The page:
“Now that Bluebird’s Admission to the LSE and their IPO has been achieved, we have the green light to deliver the key milestones we have been working towards at the high-grade Batangas Gold Project in the Philippines.
“We’ve been chafing at the bit to complete the Feasibility Study, drill test our high grade gold targets and complete the development permitting inputs, so it’s an exciting few months coming up.”
The Stage 1 funding payments by Bluebird for 25% of Red Mountain Mining Singapore Pte (RMMS) total US$1.7 million.
RMMS is the holder of the Batangas Gold Project assets.
This represents a US$6.8 million (A$9 million) valuation for 100% of Batangas.
With Red Mountain holding 75%, and having an enterprise value circa $3 million, the company provides an intriguing investment opportunity in the gold sector.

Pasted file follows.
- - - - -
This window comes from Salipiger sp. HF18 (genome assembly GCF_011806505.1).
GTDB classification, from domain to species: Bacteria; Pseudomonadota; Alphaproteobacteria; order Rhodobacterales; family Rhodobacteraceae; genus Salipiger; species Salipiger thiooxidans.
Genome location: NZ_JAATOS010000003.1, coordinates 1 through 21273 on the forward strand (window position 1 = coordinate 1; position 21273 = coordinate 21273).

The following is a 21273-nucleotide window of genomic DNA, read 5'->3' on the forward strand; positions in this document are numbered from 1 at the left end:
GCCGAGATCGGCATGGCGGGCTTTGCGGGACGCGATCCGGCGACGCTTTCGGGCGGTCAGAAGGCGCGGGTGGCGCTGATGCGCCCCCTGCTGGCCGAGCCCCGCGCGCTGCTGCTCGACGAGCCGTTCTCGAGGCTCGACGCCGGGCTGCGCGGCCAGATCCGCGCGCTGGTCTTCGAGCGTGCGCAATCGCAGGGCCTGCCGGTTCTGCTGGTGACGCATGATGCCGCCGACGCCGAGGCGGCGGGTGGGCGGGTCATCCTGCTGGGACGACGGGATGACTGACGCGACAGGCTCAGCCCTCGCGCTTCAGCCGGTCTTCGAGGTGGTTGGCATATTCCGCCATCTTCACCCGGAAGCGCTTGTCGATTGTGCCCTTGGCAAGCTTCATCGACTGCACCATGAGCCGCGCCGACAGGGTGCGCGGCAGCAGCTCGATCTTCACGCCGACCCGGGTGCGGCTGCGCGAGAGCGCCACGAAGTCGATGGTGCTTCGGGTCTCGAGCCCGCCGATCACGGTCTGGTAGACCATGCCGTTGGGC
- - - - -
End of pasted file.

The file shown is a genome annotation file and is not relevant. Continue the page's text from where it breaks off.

Council rejects Sawang Calero coal plant project
27 April 2016
THE Cebu City Council denied Wednesday, April 27, the proposed 300-megawatt coal-fired power plant project in Barangay Sawang Calero for lack of social acceptability.
City Councilor Nida Cabrera, in her report, said the proposed coal plant is hazardous to the environment, quoting a World Health Organization study.
She added that the village where the plant was supposed to be built is also classified as an industrial district 1, thus power plants should not be built there.
Proponents of the project, Councilors Noel Wenceslao and Richard Osmeña also withdrew their resolution favorably endorsing the project.
Nelson Yuvallos of Ludo Power Corporation refused to comment on the denial Wednesday, but residents of Barangay Sawang Calero thanked him for the withdrawal.